More and more people have turned to VPNs to address these and other issues. The encryption technology they use prevents unwanted eyes seeing what you're up to and keeps your online habits private. But, can you really trust free VPNs?
We look at how your protection of choice might not be doing quite what you think.
What is a VPN?
VPN stands for Virtual Private Network and is software that creates an encrypted connection to online servers. What’s the point of this? Well, simply, it’s a way to hide your browsing data (where you go, what you look at, etc.).
You might think that this is already private, but sadly that just isn’t the case.
Are free VPNs any good?
There are two main types of VPN available: free and subscription-based. The former is obviously tempting for many people, as there’s nothing better than getting something for free, but are there hidden costs?
As you might expect, there are a few restrictions that can make a free VPN less attractive than the paid alternatives. These usually involve limited data allowances, slower speeds, and a small selection of server locations around the world.
If you’re hoping to use a VPN to access region-locked content on Netflix or watch BBC iPlayer while abroad, then these restrictions will make life quite unsatisfying, as we're yet to find a free service that offers servers in the right locations and enough free data allowance to watch videos from both of these services.
One free offering is TunnelBear, which has a limit of 500MB per month, which will barely get you through an episode of Brooklyn Nine Nine before you max out your allocation. There's also hide.me which is more generous with 2GB per month, but doesn't unblock Netflix or iPlayer.
Should your reasons for using a VPN be more to do with keeping your browsing private, then the free route is a good way to test out how you can work with the software and see what it has to offer. But, even this option has a few things that need considering.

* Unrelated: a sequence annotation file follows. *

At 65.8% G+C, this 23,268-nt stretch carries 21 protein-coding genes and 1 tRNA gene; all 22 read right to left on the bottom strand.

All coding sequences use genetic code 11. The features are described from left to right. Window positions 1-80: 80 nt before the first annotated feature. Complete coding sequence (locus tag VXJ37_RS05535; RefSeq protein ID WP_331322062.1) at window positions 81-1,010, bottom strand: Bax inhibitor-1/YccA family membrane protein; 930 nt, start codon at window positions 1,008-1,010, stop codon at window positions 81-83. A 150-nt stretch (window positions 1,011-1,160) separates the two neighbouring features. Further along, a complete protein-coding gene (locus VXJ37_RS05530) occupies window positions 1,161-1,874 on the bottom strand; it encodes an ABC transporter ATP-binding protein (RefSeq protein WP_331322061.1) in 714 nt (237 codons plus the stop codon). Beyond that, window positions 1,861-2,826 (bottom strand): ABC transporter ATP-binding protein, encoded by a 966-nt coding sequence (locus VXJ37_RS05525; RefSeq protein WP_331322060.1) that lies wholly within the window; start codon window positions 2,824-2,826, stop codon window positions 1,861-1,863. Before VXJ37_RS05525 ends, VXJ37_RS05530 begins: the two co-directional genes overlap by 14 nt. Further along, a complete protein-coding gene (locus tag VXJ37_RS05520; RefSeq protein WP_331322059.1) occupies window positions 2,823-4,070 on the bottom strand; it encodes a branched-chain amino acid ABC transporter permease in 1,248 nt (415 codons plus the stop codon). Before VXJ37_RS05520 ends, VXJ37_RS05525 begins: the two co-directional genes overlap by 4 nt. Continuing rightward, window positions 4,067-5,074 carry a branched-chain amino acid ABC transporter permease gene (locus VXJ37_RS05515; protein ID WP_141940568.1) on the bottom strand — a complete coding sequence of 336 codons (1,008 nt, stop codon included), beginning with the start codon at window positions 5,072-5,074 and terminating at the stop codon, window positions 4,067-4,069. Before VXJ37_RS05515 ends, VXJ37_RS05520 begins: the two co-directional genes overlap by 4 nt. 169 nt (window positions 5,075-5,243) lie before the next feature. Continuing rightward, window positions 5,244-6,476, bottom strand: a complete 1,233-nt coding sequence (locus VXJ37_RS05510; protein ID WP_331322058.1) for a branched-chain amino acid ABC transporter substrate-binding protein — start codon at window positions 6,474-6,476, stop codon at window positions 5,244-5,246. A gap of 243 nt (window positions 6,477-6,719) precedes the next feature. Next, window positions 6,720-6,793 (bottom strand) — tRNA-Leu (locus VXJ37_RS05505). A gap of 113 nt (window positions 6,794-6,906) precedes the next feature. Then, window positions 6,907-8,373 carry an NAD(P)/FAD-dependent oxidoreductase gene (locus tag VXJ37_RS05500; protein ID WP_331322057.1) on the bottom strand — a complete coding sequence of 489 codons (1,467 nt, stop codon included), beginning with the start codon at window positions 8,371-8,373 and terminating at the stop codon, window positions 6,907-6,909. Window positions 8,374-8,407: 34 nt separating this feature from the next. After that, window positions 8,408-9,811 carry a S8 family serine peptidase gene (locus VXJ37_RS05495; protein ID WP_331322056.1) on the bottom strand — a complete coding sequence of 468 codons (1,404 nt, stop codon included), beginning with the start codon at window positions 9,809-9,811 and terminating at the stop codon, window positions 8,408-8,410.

Are free VPNs safe to use?
There have been numerous reports over the years of free VPNs posing a potential threat to your privacy.
Researchers have found that some free services actually collect your browsing data and sell it on to advertising and marketing companies, while more disturbingly there was also malware found in a number of free VPN packages which could have worse consequences than not using one at all.
Basically, for the provider to give you a ‘free’ VPN it is going to have to recoup its costs. This will usually come down to using the data you provide in some way, which is far from ideal.
Should I use a free VPN?
If you’re serious about your security then you should use a VPN on your PC, smartphone, and tablet. While the free variety might be tempting, and can certainly be used in a pinch, we would strongly recommend that you pay up and get a fully featured, secure version instead.